By Dimitri Ehrlich
My father and Mike had been friends for as long as I could remember. They met long before I was born, at a party in New York City some time in the early 1960s, and started a close friendship that lasted 60 years. Like my father, Mike was raised in Queens in the 1930s, but their similarities ended there. Unlike my dad, Mike was a great raconteur, a quality that came in handy in his career as a college professor. For many years, he taught courses on American history and culture; jazz was his favorite topic. His eyes would light up as he talked about the great jazz drummers of the 1940s. He was more than just a fan. The music inhabited Mike as much as he inhabited it.
My father was also more than a casual fan. When he was a teenager, he had a swing band called Milt Edwards and His Orchestra; they wore matching uniforms and had matching bandstands and would play the hit parade by Glenn Miller, Count Basie, Benny Goodman, Stan Kenton, Artie Shaw, Woody Herman and Harry James at bars and clubs all over New York. The two men went to garage sales every weekend, and in the years before GPS, would plan their route carefully on a paper map. Decades later, as an adult, when I came home to visit my parents on a weekend, Mike would be there at 9AM every Saturday morning, ready to hit the sales.
A few years ago, Mike’s memory started to go. It began with little things, but soon he couldn’t remember even the most basic facts, and it was clear something was wrong. My father and he continued their garage sale expeditions, but then the pandemic hit, and Mike’s cognitive decline continued to get progressively worse. To replace their weekly garage sale outings, every Saturday, my father would call Mike up and play him their favorite songs—the music of the 1940s, with selections that ranged from Dean Martin and the Andrews Sisters to Duke Ellington and Sarah Vaughan. Even though by that time Mike was having a hard time remembering what happened yesterday, the music always transported him. He could sing along with lyrics and remember melodies from music that was 75 years old.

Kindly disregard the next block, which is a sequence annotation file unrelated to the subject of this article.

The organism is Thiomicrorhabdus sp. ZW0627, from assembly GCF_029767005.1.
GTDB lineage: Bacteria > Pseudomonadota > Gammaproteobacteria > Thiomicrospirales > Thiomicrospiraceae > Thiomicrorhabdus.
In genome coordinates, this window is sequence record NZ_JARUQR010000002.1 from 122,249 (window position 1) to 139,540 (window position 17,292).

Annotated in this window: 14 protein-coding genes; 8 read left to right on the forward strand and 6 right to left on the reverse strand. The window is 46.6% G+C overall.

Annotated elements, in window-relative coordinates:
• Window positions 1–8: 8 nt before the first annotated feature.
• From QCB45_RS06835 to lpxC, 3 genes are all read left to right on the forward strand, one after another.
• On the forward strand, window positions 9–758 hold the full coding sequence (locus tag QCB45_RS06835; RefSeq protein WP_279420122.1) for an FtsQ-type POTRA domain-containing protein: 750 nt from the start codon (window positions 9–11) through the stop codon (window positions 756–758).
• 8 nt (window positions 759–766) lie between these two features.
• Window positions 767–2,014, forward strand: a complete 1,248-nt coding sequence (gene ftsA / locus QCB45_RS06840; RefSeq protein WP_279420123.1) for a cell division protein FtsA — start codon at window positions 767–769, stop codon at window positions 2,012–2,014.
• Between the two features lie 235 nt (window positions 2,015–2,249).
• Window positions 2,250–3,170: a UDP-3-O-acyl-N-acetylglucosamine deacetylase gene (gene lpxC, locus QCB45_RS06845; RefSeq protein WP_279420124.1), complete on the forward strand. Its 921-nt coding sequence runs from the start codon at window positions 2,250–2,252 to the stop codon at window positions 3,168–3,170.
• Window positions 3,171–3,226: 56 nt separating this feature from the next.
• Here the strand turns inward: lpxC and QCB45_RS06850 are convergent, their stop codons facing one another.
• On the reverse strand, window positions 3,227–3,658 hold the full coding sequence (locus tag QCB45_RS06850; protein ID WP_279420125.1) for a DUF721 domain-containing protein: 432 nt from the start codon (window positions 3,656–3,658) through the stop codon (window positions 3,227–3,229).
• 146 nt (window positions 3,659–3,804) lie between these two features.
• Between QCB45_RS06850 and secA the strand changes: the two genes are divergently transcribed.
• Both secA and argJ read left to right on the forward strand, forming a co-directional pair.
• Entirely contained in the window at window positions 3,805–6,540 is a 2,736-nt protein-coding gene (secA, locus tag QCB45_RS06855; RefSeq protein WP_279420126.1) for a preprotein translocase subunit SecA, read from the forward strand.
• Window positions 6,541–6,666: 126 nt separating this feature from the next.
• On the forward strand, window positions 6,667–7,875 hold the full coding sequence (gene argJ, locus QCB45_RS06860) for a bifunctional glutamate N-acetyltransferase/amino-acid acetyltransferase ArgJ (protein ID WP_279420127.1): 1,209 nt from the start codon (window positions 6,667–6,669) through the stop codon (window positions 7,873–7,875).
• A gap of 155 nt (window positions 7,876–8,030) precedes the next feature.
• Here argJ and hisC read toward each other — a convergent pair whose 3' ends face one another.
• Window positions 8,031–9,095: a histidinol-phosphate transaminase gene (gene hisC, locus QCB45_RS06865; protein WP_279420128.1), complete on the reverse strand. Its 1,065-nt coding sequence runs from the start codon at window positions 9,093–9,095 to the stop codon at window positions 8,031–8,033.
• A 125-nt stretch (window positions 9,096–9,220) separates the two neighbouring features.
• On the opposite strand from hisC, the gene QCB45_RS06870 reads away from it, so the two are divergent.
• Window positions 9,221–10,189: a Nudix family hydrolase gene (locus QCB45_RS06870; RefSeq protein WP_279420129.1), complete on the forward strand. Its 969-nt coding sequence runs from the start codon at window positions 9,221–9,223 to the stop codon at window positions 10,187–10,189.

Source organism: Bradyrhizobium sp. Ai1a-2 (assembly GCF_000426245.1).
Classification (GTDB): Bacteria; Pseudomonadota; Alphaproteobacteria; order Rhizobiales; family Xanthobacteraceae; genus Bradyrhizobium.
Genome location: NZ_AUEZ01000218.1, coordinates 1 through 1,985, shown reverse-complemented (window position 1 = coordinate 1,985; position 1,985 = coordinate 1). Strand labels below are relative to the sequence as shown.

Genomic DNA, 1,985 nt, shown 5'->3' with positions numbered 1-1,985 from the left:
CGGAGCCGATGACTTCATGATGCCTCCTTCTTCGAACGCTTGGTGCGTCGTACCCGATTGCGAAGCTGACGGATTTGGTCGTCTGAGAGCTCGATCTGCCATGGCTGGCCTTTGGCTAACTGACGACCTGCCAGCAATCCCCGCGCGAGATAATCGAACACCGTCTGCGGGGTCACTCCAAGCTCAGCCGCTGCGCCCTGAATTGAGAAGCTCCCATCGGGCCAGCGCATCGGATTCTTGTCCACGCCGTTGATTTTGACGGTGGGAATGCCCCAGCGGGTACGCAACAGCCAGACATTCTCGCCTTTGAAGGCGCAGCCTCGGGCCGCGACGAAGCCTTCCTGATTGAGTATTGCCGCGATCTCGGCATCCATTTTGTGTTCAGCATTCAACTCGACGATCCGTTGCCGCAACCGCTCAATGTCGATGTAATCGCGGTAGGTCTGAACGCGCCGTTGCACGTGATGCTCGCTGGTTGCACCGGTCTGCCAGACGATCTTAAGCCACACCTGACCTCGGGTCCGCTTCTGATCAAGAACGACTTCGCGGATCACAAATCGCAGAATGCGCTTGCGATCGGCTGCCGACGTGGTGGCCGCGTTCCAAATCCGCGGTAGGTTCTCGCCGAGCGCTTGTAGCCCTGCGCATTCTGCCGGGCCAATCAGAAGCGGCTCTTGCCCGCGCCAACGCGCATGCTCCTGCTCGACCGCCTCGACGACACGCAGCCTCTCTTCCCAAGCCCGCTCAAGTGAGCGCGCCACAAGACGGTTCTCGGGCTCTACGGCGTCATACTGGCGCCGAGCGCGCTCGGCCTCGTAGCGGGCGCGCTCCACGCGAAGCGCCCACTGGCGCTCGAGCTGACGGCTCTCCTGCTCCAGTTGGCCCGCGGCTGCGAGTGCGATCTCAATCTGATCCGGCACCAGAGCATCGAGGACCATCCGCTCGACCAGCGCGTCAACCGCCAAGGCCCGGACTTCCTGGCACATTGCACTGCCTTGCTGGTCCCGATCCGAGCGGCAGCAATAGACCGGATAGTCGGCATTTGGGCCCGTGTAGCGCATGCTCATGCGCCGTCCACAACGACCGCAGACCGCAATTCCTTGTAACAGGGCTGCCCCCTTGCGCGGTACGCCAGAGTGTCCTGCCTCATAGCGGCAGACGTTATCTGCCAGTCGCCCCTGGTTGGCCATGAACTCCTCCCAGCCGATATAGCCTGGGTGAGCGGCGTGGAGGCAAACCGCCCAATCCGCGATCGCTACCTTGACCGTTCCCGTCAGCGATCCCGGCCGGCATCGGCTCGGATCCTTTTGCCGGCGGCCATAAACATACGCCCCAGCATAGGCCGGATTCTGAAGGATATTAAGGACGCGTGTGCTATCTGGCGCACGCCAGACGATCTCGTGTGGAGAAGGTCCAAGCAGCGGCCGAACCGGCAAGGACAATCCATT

My father would play DJ, inserting CDs into a stereo and then blasting the music at a volume that shook the entire house. After my mom died last year, this weekly ritual with Mike became one of the last close personal connections in my father’s life. He was fiercely devoted to that one hour a week. Mike and he only exchanged a few words between the songs; mainly they just listened to the music together, my father selecting the music and playing it over the phone as a small gift—the gift of time, of caring for another person.
A few weeks ago, while my father was playing his weekly selection of jazz for Mike, I happened to pop into the room and shot a few fleeting seconds of video on my iPhone and posted it to Instagram. My account (@dimitriehrlich) is mainly for family and friends; a typical post might garner 20 or 30 views. But this video was different. As of this writing, it’s been seen over 100,000 times on my account and over 3 million times in various reposts. At the age of 90, my father had gone viral.
What I didn’t know was that video would be the last time my father played music for his friend. Mike died a few days later, and with him, a library of stories about the best places to eat in Little Italy, about the saxophonist Mezz Mezzrow and the cornetist Bix Beiderbecke, about the things you could buy for a nickel at Coney Island. But that light in Mike’s eyes when he talked about the music, burning brighter than the tip of an unfiltered Pall Mall, that light has not been extinguished. It lives on in memory, and in the echo of the records my father used to play.